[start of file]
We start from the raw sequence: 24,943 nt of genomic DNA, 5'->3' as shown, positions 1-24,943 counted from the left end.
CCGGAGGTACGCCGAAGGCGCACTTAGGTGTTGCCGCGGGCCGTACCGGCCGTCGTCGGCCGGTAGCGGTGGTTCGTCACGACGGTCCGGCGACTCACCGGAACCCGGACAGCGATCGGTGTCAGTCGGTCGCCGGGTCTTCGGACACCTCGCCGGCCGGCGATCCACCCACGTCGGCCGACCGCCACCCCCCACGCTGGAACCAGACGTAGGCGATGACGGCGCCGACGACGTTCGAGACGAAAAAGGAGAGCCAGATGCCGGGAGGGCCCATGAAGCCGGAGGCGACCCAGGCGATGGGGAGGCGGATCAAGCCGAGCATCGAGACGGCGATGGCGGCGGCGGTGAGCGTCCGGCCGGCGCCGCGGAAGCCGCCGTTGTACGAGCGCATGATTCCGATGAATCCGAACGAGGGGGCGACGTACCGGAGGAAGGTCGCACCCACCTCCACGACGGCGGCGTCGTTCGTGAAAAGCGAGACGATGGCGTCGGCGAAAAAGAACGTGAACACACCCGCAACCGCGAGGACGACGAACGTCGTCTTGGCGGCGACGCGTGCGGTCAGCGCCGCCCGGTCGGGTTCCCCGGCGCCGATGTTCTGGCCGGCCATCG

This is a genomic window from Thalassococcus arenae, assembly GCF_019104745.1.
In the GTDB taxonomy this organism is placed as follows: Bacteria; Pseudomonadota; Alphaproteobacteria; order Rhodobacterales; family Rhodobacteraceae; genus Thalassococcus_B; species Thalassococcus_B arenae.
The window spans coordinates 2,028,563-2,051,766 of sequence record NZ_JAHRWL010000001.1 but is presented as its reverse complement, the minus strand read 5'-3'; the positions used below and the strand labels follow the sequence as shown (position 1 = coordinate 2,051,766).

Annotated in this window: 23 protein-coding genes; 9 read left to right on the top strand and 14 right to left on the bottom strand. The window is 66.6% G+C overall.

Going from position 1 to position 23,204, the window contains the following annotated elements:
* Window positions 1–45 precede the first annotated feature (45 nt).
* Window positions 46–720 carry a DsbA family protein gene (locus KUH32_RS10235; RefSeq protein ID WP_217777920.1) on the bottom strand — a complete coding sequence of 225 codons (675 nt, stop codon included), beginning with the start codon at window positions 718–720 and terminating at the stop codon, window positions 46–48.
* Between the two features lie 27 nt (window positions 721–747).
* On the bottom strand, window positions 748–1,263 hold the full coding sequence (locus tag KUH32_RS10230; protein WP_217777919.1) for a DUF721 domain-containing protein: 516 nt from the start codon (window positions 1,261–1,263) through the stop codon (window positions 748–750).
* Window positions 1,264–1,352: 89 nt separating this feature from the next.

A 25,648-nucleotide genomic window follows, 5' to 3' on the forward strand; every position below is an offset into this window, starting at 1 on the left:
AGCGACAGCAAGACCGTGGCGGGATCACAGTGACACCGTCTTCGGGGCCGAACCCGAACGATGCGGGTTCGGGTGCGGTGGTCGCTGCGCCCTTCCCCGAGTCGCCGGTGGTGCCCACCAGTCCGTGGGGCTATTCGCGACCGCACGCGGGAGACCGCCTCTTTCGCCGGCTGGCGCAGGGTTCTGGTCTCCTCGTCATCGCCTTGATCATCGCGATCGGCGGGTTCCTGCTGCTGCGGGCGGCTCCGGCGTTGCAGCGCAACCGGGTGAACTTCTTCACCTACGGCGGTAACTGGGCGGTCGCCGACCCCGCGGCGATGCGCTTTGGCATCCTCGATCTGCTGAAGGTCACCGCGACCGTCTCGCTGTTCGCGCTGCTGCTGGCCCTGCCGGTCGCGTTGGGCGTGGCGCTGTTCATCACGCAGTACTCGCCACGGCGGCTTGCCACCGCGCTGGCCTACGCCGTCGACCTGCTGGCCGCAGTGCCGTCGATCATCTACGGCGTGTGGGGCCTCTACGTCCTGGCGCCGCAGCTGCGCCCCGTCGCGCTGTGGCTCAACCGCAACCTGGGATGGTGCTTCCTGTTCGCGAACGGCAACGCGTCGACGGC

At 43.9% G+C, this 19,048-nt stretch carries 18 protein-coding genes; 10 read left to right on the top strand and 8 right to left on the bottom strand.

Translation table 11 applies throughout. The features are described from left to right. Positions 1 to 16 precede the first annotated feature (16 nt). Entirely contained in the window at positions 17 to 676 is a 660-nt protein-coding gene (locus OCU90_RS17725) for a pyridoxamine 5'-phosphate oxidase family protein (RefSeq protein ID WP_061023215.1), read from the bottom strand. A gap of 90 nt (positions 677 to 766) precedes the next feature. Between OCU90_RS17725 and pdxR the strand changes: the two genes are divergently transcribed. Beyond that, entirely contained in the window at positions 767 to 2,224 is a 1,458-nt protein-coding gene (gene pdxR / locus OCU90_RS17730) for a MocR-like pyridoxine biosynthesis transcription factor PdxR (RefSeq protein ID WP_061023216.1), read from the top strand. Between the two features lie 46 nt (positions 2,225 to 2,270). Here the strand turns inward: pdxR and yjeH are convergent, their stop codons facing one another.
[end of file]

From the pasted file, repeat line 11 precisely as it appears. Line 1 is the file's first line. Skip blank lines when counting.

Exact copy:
* On the bottom strand, window positions 748–1,263 hold the full coding sequence (locus tag KUH32_RS10230; protein WP_217777919.1) for a DUF721 domain-containing protein: 516 nt from the start codon (window positions 1,261–1,263) through the stop codon (window positions 748–750).